In honour of Motherâs Day, Queenslandâs best foodies and chefs share their secret family recipes and the lessons learned from Mums in the kitchen…
Jeannette and Mr. Yâs Israeli Shakshooka
Provided by Maya Brosnan | Nutritionist, Iridologist, Yogi
1 tbsp extra virgin olive oil
1 onion, halved and thinly sliced
6 cloves garlic, crushed
2 cans diced tomatoes OR 2 cups freshly chopped tomatoes + Â˝ cup water
3 tbsp tomato paste
1 cup water
Â˝ tsp chilli powder
2 tsp cumin
2 tsp ground coriander (optional)
Himalayan Rock salt or Celtic Sea salt and pepper to taste
8 free range or organic eggs
- Heat oil in a large fry pan on low to medium heat.
- Cook onion and garlic until onion is soft.
- Add diced tomatoes.
- In a small bowl, combine tomato paste, water, chilli powder, cumin, ground coriander, salt and pepper.
- Add tomato paste mixture to fry pan and mix together.
- When heated through, carefully break the eggs, one by one into the tomato mixture on the stove. You will notice the egg white will start running into the sauce (thatâs exactly what itâs supposed to be doing).
- Turn heat to low, cover with lid and simmer until egg whites are cooked through and egg yolks are just beginning to harden (you want the yolk to be slightly soft).
- Enjoy this dish in wholemeal pita pocket bread, or serve on a plate with fresh Israeli salad (cucumber, tomato, onion, parsley all finely chopped with a drizzle of lemon juice and olive oil).
- Try it with a slice of wholegrain bread or a piece of pita bread to wipe the sauce off the plate (use your hands, thatâs the way it is eaten traditionally).
5 MINUTES with: Maya Brosnan
Maya is a Mum, author, nutritionist, iridologist, blogger, writer and yogi. She is also Provokeâs regular nutrition writer!
Ramat Gan, Israel
Tell us the story behind this recipe and why it is important to you:
This recipe has been in my father’s side of the family for many generations. It feels like I have pretty much eaten Shakshooka from birth. I remember my father and Aunty teaching my mother (Jeanette) how to cook Shakshooka when I was a young child. My mum was never a natural wiz in the kitchen, but thankfully she was a quick learner. Shortly after learning how to cook this simple but delicious recipe, she added Shakshooka to her coffee shop’s menu (she used to run a busy coffee shop in Tel Aviv) and soon it became one of the most popular items on the menu.
Do you add your own flair to the recipe or follow it precisely?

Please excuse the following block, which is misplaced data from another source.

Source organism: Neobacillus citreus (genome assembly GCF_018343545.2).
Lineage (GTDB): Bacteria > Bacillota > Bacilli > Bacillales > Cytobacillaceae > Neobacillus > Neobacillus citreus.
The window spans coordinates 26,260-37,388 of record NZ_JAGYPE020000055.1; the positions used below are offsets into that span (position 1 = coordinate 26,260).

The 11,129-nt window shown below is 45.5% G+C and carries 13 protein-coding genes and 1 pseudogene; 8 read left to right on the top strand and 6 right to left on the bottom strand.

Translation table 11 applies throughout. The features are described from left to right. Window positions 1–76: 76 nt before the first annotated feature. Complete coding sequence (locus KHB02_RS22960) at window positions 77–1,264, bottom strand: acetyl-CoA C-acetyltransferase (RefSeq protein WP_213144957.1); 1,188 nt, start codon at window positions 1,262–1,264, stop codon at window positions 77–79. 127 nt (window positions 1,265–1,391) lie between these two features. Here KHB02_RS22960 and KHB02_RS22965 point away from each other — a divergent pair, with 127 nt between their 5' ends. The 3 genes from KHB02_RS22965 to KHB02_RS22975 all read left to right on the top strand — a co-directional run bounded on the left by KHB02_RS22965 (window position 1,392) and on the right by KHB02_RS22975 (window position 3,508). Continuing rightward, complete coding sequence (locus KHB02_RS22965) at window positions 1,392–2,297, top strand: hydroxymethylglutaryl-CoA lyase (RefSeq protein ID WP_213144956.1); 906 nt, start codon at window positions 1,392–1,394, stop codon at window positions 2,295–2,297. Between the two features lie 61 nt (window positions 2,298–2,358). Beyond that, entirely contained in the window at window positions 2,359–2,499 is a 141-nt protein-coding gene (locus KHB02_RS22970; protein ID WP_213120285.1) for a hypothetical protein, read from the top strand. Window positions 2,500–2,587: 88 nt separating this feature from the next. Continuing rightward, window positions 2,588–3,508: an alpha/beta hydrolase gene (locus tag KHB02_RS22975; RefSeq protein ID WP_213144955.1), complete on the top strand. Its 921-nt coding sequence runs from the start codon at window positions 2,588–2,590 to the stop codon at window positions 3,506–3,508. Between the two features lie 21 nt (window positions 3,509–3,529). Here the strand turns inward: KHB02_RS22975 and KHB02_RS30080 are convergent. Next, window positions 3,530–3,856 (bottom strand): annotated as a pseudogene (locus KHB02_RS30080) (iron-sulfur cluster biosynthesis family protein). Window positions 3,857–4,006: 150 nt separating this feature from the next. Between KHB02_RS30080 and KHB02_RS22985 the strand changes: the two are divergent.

I generally follow the recipe precisely. However, as a variation, mushrooms and/or feta cheese go well added to the original recipe, as well as zucchini and/or eggplant.
How often do you cook this dish?
This recipe is perfect for when you either don’t have much to work with in the kitchen, or not much time to cook. I cook it once a month on average, although if it were up to my children, they would probably like to have it at least once a week, they are big Shakshooka fans.
What is your idea of the perfect family dinner?
Having the perfect family dinner is really all about the company. Surrounding yourself with people you love and care about, without any external distractions like the TV or phones, is the perfect environment for your taste buds to experience the ‘taste of love’ the food has been cooked with. Vitamin “L”, or the “Love Vitamin” is an energetic frequency passed on to the diners from the person cooking the family meal. When my children Sam and Zara and my husband Perry tell me they can taste the love in my food, I know they are speaking from the heart and it makes me feel very special.
Your favourite memory of cooking with your Mum:
Although my memories of mum’s cooking are mainly from my early childhood, I can still remember the caring, loving flavours of her food. I vividly remember at the age of 3 or 4, standing on a stool in our small kitchen, helping mum separate the egg yolks from the egg whites while following a sponge cake recipe. We then blended the ingredients together, and I had to wait patiently for the cake mixture to go into the oven so that I can get my reward for helping mum – licking the wooden spoon!
The best advice your Mum has given you:
“Never marry anyone before you moved in together for at least 12 months”. Great advice from mum as I have now been happily married for 19 years.
Your favourite spot in QLD to catch a bite:
Cha Cha Japanese Restaurant in Broadbeach on the Gold Coast. We first dined at Cha cha’s about 20 years ago, and have been hooked on Jack, the owner’s, delicious Japanese and Korean food ever since. It’s a very busy but casual dining environment where Jack and his staff make all diners feel very welcome. The service is friendly and quick, the meals are always scrumptious and the servings are generous. And it doesn’t break the bank!